Online Astronomy eText: Background Physics: Motion and Forces
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Diagram showing the Lagrange points of the Earth-Sun system (not entirely to scale)
     The Lagrange points of the Earth-Sun system (L1 and L2 and the orbit of the Moon, and of course the size of the actual objects (the Sun, Earth, Moon and spacecraft) are not to scale) (image from the WMAP-2 site). Objects located near the Lagrange points experience a net gravitational force, due to the combined effect of the Earth and Sun, that tends to keep them near those points for a fairly long period of time. L4 and L5 are essentially stable positions. Objects near these points can "orbit" the points, moving around the Sun with the Earth, maintaining a relatively constant position relative to the Earth and Sun, essentially forever. Other than thin clouds of dust-sized particles, nothing is known to be orbiting at the Earth's L4/L5 points, but numerous asteroids occupy the corresponding points 60 degrees ahead of and behind Jupiter. These are called the Trojan asteroids, because they are named after characters from the Trojan War. Some of the moons of Saturn have other moons orbiting at their L4 or L5 points, which are sometimes referred to as the Trojan moons of one satellite or another, because of the similarity of their orbits to the Trojan asteroids.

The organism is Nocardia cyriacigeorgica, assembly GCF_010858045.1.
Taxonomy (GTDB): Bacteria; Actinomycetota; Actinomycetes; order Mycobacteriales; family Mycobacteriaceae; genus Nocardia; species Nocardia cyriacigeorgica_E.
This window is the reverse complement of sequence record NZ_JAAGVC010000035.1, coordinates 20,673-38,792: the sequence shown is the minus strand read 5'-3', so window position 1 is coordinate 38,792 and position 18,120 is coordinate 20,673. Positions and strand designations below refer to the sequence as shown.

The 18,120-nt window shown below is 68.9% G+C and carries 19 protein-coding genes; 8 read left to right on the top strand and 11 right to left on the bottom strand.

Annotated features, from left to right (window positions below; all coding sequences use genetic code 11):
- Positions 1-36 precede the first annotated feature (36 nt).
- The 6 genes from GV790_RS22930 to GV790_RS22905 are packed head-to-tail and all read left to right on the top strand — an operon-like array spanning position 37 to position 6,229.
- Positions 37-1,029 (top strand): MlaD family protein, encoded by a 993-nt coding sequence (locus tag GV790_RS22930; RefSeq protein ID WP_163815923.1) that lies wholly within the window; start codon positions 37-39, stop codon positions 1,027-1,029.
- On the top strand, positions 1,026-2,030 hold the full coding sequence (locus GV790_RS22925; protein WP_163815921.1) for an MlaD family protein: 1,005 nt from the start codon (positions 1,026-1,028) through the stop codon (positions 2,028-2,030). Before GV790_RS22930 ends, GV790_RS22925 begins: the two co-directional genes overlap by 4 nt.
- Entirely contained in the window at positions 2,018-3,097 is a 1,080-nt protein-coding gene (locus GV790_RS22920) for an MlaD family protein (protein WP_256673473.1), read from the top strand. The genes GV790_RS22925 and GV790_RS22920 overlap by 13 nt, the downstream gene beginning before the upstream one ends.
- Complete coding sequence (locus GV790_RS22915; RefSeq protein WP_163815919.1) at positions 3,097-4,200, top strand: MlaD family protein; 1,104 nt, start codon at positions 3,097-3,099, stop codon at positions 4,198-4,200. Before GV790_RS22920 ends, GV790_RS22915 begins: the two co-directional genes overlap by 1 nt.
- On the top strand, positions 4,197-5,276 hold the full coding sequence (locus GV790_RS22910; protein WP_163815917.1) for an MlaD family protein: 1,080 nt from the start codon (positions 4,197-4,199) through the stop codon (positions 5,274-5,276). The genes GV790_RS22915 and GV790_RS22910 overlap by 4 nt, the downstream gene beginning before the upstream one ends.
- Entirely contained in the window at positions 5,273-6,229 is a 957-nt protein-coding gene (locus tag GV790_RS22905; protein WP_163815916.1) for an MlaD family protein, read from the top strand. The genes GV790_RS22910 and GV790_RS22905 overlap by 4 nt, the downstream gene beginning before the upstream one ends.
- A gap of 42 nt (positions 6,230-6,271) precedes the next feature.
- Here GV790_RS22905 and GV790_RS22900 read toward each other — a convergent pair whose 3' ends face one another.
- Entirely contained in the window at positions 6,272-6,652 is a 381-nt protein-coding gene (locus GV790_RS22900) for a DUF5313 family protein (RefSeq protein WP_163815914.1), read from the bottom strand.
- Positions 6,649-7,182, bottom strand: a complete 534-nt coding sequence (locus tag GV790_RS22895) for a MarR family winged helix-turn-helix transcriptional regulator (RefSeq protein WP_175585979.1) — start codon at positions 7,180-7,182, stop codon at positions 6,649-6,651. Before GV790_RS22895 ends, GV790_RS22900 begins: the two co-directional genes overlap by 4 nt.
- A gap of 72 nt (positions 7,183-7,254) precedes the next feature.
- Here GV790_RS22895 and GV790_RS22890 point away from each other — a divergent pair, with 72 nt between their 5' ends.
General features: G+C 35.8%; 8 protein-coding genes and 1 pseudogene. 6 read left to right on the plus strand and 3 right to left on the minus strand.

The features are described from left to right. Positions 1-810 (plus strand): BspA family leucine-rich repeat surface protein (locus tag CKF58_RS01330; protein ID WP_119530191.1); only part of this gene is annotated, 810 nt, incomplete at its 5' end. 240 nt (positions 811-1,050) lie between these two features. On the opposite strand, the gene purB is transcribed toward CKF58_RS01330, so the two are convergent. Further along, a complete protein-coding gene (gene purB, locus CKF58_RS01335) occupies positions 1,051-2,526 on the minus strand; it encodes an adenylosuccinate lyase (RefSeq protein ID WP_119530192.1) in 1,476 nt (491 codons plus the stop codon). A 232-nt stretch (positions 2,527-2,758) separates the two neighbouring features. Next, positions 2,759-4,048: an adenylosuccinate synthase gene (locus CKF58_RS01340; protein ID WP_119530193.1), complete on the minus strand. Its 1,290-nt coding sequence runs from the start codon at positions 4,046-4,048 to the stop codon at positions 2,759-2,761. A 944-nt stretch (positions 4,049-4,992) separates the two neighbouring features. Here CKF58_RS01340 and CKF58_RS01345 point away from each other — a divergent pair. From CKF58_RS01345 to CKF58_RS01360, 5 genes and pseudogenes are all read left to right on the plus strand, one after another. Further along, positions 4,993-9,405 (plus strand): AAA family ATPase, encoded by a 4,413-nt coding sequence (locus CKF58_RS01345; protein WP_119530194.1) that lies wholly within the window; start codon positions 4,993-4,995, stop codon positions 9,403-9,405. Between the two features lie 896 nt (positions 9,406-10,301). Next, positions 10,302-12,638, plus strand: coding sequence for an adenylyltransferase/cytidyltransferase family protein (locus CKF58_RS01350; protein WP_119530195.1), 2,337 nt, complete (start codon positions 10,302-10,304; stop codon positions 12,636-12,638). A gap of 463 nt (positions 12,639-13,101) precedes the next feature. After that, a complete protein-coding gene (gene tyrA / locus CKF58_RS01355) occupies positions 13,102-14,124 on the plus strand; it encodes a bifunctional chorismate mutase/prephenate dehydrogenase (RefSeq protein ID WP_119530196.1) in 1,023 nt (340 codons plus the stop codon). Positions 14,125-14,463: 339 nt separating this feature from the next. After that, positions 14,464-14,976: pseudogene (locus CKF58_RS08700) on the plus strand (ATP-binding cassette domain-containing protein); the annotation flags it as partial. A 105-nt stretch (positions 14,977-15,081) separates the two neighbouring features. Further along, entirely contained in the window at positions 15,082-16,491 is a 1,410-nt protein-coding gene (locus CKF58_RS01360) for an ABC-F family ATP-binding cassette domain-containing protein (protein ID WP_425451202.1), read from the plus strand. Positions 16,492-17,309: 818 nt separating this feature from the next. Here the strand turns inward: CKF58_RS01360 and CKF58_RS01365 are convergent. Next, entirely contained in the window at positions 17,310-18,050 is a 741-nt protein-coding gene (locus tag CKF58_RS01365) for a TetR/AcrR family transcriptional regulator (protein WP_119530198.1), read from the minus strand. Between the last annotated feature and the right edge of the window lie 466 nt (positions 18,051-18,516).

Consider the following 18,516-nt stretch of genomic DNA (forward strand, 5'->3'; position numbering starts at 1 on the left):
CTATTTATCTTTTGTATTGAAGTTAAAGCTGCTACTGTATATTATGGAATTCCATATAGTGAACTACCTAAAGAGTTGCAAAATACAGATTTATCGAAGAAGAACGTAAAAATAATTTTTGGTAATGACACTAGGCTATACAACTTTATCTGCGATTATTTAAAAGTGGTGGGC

Objects near L3 (such as the fictitious anti-Earths of numerous appallingly bad movies) drift away from that point over periods of a century or so, while objects near L1 and L2 drift away from those points over periods of only three weeks, but can be made to orbit them for much longer periods of time using relatively small adjustment forces. The SOHO spacecraft, which makes extreme UV observations of the Sun, has a "halo" orbit around the L1 point about a million miles "in front of" the Earth (four times further away than the Moon), so that the Sun is always visible. The WMAP-2 spacecraft, which maps the cosmic microwave background, has a halo orbit around the L2 point about a million miles "in back of" the Earth, so that by pointing away from the Earth it can make observations that are always unaffected by the glare of the Sun, Earth and Moon.